Eagle rays are backThis week in Bunaken… Eagle rays are in general a fairly common sight here in Bunaken. In the beginning of the year we did however notice a dip in sightings, but they now seem to be back in numbers. They are seen on almost every dive at the moment! And considering how easy it is to just look on the reef walls for cool critters you can only imagine how many cruise by unnoticed behind us. It is always a great treat to have one of those large rays swim past with that cheeky looking face. They look like they just got away with some mischief!

Cephalopods say Hello

Cephalopods say HelloThis week in Lembeh…. Cephalopods say hello. With the number of cephalopods being seen, guests are wondering if they can go a dive without seeing one! Between all the sightings of blue ringed octopus, Wonderpus, Mimics, Broad club cuttlefish, Bigfin reef squid, bobtailed squid, just to name a few, its been hard to find time to fit in the frogfish, sea moths, squat lobsters, nudies, etc. Not that anyone has been complaining, we have been seeing many happy faces dive after dive.

Whales and dolphins!

Long fin batfishThis week in Bunaken… Going between dive sites might not be the most exciting part of a dive day, but this week the divers were treated to something special when a small pod of pilot whales made an appearance and swam alongside the boat for a few minutes! A couple of days later a pod of dolphins put up a great show with jumps high out of the water on the way from the dive site Siladen.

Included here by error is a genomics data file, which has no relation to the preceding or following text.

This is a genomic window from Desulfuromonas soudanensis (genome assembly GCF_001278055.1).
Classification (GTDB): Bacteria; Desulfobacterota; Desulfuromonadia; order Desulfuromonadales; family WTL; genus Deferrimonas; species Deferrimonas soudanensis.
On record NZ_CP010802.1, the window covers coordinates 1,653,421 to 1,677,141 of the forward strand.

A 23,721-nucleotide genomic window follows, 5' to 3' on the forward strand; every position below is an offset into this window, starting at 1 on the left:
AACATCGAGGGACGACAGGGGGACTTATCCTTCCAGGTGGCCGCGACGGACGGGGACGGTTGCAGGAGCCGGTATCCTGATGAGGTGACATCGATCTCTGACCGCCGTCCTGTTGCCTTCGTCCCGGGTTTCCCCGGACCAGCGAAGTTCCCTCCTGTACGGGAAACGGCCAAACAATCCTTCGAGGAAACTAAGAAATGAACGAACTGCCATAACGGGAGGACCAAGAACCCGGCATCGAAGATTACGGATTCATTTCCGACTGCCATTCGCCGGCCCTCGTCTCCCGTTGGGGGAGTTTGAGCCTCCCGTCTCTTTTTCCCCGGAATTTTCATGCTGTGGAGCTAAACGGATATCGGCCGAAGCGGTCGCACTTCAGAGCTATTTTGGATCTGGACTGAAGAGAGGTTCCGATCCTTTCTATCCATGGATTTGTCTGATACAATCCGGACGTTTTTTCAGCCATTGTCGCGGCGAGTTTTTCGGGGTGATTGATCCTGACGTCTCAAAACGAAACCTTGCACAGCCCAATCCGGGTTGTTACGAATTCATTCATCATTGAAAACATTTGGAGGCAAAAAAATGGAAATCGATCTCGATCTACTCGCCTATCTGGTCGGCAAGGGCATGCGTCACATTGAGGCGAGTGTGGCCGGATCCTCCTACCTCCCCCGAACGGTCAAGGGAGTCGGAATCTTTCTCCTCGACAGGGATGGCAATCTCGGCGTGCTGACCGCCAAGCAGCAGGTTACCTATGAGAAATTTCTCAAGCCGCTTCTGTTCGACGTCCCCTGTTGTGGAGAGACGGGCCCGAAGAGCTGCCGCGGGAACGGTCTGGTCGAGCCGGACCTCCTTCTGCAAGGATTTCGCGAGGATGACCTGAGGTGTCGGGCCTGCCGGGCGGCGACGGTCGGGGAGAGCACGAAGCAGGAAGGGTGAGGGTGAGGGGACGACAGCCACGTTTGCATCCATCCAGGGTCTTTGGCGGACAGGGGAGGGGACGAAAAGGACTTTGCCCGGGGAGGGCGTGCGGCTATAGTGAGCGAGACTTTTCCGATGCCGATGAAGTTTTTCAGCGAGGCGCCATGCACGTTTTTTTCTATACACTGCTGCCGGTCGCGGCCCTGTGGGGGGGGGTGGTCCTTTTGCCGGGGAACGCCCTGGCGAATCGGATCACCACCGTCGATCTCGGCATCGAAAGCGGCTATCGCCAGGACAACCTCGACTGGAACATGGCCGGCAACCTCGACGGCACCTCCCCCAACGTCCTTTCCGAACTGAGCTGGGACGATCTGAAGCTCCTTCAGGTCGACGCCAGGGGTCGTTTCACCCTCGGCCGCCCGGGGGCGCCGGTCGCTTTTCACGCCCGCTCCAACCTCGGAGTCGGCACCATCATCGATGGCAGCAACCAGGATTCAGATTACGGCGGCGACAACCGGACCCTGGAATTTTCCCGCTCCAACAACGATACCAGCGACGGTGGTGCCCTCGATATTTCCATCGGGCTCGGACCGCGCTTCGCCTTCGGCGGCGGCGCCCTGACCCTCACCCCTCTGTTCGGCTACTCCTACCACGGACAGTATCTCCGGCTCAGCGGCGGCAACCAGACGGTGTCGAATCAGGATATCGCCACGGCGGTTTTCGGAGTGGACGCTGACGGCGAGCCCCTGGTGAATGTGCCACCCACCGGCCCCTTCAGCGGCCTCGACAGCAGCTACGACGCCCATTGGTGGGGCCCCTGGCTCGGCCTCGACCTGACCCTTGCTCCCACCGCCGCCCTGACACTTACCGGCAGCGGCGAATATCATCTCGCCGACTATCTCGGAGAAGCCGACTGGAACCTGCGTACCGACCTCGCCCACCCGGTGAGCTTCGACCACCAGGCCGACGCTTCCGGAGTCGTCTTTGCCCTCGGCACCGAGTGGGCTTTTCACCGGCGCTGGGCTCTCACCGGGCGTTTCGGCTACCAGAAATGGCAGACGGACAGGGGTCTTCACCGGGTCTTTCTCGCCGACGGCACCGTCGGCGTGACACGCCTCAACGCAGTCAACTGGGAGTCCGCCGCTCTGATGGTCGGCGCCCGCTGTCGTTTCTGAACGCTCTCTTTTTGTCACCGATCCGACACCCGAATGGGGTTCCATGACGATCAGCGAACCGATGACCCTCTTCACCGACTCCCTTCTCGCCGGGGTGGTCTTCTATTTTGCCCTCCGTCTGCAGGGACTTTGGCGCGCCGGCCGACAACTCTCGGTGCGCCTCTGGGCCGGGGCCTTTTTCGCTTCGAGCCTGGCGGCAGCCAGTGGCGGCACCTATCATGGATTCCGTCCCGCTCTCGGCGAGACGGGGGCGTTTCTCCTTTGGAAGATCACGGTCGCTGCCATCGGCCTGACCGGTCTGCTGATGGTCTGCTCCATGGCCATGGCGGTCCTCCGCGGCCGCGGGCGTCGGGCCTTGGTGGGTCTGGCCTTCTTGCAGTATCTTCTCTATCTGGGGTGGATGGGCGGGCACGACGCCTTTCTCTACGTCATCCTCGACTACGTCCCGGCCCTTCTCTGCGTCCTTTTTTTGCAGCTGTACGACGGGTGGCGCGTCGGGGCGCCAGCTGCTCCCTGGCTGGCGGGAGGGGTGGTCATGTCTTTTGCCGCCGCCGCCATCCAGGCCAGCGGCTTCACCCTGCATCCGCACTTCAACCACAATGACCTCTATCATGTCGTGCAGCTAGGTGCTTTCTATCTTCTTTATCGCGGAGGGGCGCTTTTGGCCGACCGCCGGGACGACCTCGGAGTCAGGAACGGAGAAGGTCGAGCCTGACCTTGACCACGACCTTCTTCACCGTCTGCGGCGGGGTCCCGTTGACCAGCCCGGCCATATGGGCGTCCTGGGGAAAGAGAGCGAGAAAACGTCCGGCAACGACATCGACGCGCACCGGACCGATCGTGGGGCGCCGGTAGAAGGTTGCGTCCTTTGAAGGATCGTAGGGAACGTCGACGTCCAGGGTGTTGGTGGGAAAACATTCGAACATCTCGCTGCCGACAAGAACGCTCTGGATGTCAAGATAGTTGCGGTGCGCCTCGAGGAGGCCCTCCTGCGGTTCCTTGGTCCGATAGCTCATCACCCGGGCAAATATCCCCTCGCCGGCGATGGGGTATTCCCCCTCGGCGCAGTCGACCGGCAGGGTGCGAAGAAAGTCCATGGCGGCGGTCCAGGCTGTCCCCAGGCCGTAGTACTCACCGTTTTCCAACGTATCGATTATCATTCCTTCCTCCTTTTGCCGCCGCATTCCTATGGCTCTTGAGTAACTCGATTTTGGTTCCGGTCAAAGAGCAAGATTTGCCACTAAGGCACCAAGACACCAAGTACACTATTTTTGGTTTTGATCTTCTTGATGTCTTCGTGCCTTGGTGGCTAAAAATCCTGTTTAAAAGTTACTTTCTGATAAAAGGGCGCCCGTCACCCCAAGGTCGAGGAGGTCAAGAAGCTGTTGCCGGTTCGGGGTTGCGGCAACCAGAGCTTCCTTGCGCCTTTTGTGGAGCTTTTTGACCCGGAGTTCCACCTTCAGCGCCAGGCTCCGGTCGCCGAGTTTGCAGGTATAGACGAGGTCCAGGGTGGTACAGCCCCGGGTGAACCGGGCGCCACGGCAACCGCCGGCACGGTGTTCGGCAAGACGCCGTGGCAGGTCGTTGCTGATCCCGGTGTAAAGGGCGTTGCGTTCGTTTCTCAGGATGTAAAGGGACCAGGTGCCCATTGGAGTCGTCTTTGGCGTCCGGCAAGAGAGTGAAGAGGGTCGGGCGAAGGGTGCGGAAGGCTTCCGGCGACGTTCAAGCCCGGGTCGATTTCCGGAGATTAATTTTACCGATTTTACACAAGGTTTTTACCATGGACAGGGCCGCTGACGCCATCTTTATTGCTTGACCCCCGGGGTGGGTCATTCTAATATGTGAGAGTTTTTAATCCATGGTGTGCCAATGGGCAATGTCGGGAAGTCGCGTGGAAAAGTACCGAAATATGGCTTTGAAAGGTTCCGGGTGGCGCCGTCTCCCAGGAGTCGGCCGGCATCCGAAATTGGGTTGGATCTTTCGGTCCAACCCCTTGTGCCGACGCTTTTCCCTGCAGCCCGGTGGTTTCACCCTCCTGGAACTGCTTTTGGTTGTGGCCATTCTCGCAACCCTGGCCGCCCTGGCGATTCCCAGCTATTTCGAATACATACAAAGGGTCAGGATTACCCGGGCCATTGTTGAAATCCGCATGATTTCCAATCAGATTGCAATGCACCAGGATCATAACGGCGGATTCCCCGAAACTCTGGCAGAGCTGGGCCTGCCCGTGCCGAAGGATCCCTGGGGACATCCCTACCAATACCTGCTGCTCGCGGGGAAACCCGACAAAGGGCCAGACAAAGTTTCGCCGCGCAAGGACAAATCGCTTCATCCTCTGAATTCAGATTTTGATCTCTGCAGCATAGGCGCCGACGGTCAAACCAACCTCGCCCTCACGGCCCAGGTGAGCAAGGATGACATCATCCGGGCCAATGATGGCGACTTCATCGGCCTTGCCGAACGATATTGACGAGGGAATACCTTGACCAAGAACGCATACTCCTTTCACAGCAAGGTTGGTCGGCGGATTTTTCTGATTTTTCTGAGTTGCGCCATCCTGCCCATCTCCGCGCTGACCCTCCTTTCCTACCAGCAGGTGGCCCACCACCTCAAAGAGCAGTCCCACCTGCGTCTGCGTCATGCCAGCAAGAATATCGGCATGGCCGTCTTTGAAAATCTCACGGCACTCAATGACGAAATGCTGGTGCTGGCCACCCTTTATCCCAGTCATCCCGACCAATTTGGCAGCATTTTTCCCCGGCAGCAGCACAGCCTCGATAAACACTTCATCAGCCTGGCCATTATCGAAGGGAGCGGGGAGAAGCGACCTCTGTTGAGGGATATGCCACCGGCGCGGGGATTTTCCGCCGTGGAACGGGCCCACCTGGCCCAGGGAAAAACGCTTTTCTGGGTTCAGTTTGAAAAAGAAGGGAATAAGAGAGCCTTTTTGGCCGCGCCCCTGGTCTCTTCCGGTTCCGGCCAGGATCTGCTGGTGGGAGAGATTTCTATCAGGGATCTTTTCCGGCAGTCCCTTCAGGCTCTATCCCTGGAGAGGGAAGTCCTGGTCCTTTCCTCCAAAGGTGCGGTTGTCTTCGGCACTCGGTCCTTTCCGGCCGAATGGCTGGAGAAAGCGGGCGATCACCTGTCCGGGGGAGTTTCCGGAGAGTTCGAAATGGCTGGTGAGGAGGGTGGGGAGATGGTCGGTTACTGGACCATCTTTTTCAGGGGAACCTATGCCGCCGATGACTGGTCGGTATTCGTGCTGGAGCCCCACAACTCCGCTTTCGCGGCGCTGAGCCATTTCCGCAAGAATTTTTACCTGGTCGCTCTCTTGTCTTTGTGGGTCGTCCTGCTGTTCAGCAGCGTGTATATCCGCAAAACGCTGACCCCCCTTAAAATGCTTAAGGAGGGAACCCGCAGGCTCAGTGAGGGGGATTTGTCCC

We Like Sinking Boats

We like sinking boatsThis week in Lembeh….. we like sinking boats! We were able to add a new structure to our house reef this week, it came in the shape of one of our old transport boats. With the help of Dom and Ina, from Bunaken, we anchored down the boat just on the slope of our house reef as another artificial structure. DMT Philippa and Gerri helped in scouting the location for it and all the guides were very enthusiastic getting the boat and anchors out to the drop site. Plenty of lifting and sinking devices were used to make the project go off without a hitch. Now all we have to do is wait for the critters to find their new home!

Dive Against Debris on my Eco Divemaster Internship

Dive Against DebrisAs rubbish in our oceans is a big problem, and as part of my Eco Divemaster Internship I had to organize a Project Aware Dive Against Debris reef cleaning.  So last Friday an intrepid group of 8 divers (some were even volunteers) went to one of the Two Fish dive sites and after I gave my first dive briefing, we descended into what looked to be basically an underwater rubbish dump.

We Love our Frogfish!

we love our frogfishThis week in Lembeh…. we love our frogfish! One thing we are not lacking here in Lembeh is frogfish. From the family Antennariidae, these fun angler fish come in all sizes and color. As an ambush predator they are often found waiting and waving its lure to attract an unsuspecting meal. This is one reason it is one of the favorite creatures for photographers. We have been seeing everything from Giant frogfish to the tiny Randalls frogfish this week.